Councils to keep £26bn from business rates in 'devolution revolution'


Councils are to be allowed to keep rates totalling £26 billion which they raise from business, in a "devolution revolution" to shake-up the way local government is funded, Chancellor George Osborne has announced.

The system under which cash raised from rates is sent to Whitehall to be redistributed in grants to town halls around the country is to be abolished, along with the uniform business rate which imposes a single tax rate on every council.

In future, councils will be freed to cut business rates to attract new jobs, and elected mayors in big cities like London, Manchester and Sheffield will be allowed to add a premium to rates to pay for major infrastructure projects.

The reform was announced in the Chancellor's speech to the Conservative annual conference in Manchester, as he claimed the mantle for the Tories as "the builders" with a plan for a prosperous future for working people.

Conservatives were now "the party of work, the only true party of labour", while Jeremy Corbyn's Labour were "wreckers" who had "completely abandoned" working people as they lurched "off to the fringes of the left", he claimed.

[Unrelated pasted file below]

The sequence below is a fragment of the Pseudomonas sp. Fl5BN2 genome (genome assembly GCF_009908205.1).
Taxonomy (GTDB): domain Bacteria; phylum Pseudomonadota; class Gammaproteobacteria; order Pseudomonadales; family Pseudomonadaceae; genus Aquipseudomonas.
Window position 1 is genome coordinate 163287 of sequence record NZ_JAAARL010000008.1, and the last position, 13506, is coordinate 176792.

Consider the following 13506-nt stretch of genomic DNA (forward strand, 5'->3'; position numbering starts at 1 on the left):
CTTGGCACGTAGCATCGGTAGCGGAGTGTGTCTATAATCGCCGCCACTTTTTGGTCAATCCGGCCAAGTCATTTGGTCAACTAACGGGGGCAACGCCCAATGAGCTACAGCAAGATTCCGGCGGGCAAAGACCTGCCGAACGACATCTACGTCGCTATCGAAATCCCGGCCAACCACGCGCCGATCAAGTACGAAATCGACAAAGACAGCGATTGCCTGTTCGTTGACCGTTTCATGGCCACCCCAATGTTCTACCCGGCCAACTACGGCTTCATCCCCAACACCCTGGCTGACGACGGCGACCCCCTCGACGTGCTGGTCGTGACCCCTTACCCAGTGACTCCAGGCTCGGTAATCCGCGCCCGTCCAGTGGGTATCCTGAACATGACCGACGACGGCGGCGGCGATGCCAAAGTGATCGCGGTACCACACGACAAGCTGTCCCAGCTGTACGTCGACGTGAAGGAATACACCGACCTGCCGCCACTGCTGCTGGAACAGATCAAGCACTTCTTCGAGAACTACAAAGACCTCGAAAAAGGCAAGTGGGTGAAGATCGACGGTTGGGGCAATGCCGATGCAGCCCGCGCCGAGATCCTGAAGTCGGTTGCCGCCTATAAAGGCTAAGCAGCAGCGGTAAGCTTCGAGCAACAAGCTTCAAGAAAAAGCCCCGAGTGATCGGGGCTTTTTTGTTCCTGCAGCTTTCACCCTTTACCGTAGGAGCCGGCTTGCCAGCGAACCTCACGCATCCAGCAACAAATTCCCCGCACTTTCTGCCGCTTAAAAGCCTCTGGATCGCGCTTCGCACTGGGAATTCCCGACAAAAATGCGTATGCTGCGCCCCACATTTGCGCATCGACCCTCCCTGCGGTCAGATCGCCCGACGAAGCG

Mr Osborne confirmed the establishment of a new National Infrastructure Commission chaired by former Labour cabinet minister Lord Adonis, to drive forward major projects like roads, railways, airports and power stations which require planning and construction over a period of decades.

And he said he would step up asset sales to fund £5 billion of investment, sweep away planning rules delaying home-building on brownfield sites and create British Wealth Funds to encourage local government pension funds to invest in infrastructure.

Mr Osborne said devolving the raising and spending of business rates was one of "the biggest transfer of power to our local government in living memory" and would help restore local government, which had had its wings clipped "again and again" over the past decades by all parties, including the Conservatives.

He said: "It's time to face facts. The way this country is run is broken. People feel remote from decisions that affect them. Initiative is suffocated. Our cities held back.

"There's no incentive to promote local enterprise. It's time we fixed it."

To applause from delegates, the Chancellor said: "This is what our plan means. Attract a business, and you attract more money. Regenerate a high street, and you'll reap the benefits. Grow your area, and you'll grow your revenue too."

Announcing that his plan would mean "money raised locally, spent locally, every council able to cut business taxes, every mayor able to build for their city's future, a new way to govern our country", he declared: "Power to the people. Let the devolution revolution begin."